It’s easy to fall into the trap of loving your technology of choice. We’ve all done it as developers. Rails developers love their framework and the ruby language, and that can be a good or a bad thing depending on how you look at it. I believe some languages and frameworks deserve the love and affection they get more than others.
Rails makes you better
Anyone who has tried getting into Ruby on Rails will know that it has a steeper learning curve than picking up node.js or PHP. That is because Rails is both a framework and a combination of personalities with a set of very strong opinions on how things should be done. As a result people usually flock to something they think they can use get things done quick and easy, as in they don’t have to learn the framework or the design patterns or engineering principles imposed by the Rails community. They can just use the tools and libraries and do whatever they want. However things that get done quick and easy are generally just not good enough. Experienced Ruby developers I’ve worked with over the years have this attitude of “it needs to be done right!” or “it needs to be beautiful or its not worth doing”.
Most people will argue that there isn’t enough time for doing things right. The way I see it if you can’t allocate enough time to do it right, its not worth doing in the first place. Most of the time my team and I have had to ‘hack’ something together or do something quick and easy it has backfired on our faces, and ends up taking twice as long and costing twice as much as doing it right the first time round. Doing things right the first time round is the only way to do it.
Sense of Design
Working with Rails as a developer will make you appreciate design and engineering of solutions. The ‘Rails Way’ usually abstracts code in manners I have seldom seen in any other ecosystems / frameworks. I’ve worked with experienced developers who’ve built complex pieces of technology but have missed out on ‘design’ of code, as a result they struggle at creating code that is easy to follow, minimal, easy to test, and generally their code lacks cohesion and consistency. In fact what has started happening is I now see more and more frameworks / ecosystem borrow from Rails for this very reason.
Innovation in Rails
There is also the matter of technologies that is implemented in Rails before any other frameworks or platform. For example the ActiveRecord gem that is included in Rails is the best implementation of the Active Record pattern. In fact many other implementations of the Active Record pattern actually borrow from the ActiveRecord gem.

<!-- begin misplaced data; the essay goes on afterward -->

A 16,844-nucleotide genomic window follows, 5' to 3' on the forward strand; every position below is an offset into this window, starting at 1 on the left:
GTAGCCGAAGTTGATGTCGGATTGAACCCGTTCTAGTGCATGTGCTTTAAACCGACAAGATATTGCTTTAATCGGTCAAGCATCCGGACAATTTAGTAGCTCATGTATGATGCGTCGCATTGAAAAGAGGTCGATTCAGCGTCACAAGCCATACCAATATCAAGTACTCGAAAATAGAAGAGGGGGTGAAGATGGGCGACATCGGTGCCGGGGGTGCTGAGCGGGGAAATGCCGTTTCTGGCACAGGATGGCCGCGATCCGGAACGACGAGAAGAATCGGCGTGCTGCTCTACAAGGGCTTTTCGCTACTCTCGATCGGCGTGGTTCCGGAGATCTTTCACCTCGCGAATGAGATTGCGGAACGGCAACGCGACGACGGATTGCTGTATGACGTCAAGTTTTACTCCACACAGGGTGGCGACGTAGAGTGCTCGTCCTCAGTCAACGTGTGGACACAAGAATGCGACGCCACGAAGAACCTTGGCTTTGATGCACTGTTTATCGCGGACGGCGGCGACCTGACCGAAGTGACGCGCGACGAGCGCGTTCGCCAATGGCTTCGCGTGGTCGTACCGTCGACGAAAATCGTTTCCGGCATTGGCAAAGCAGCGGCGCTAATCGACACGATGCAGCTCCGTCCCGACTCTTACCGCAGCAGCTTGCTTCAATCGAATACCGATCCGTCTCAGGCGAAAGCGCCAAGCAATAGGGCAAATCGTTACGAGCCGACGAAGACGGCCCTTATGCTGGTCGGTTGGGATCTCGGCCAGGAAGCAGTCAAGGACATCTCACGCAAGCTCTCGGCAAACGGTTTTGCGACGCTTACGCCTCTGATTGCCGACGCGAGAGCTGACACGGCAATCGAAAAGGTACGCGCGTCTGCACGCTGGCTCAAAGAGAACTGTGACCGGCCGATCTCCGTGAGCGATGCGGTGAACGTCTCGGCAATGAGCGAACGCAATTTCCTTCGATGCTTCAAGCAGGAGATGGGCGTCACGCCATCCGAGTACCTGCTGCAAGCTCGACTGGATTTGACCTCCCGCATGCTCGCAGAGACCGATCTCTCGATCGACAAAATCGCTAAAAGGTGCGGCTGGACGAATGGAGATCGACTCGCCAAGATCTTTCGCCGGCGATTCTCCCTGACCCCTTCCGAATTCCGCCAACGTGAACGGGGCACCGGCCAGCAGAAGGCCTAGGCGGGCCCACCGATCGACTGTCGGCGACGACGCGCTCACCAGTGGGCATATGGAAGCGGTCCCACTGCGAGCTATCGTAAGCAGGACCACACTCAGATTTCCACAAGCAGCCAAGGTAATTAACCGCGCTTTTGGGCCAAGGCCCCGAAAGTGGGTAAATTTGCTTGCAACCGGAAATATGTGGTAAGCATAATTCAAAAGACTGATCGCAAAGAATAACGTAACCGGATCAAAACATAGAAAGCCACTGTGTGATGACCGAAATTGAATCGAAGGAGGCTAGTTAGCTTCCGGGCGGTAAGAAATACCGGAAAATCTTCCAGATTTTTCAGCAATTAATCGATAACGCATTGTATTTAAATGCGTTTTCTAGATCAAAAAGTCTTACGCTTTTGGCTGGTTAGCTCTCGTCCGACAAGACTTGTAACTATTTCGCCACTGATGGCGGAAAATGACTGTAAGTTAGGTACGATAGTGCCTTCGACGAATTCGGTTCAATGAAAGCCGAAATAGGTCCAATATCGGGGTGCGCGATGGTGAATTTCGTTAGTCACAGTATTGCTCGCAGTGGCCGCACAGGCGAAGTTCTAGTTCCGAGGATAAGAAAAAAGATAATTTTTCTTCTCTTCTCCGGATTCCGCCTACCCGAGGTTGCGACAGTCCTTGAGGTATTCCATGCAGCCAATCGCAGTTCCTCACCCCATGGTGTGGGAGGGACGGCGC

Enforcing convention over configuration allows developers to focus on the business intelligence. As a Rails developer most of the decisions about which libraries to use and how to implement certain technology patterns are already decided for you, so what you are left with is your actual implementation of the solution to the problem you are trying to solve. You literally get down to business faster than any other platforms.
Then there are technologies like Variants which is a much better way of building responsive sites. You don’t have to fight with your css and make compromises to get one style to work with different screens, you can get the server to recognise which device is calling the page and serve assets specific to the device.
Rails contributors are not afraid to break the rules when needed. They’re not afraid to say “I know a better way to solve this problem, so I am going to do it my way”.
This mindset forces Rails developers to think outside the box, when it comes to solving problems. It forces them to not be afraid to break the mould and go beyond the requirements. It’s the combination of having good sense of design from working with a great framework and learning from the people who established these patterns and the audacity of wanting to do things better that makes Rails developer better. That’s not to say that developers of other languages and frameworks can’t be as great or greater, but I personally see it more in Rails developers or developers who have used Rails extensively at some point. When a Ruby / Rails developer adopts new frameworks or other languages they are usually thinking in the same kind of way, design patterns, testing, clean code, good defaults. The same kind of things that they learned working with Rails carries over very quickly to their code in other platforms or when developing their own libraries.
Rails isn’t just a framework its a combination of great technology and great philosophy inspired by amazing technological leaders, that understand the importance of quality and community. Rails contributors generally want to do more than just ‘get the job done’ they want to ‘get the job done right’. This is what makes Rails developers stand out from the crowd.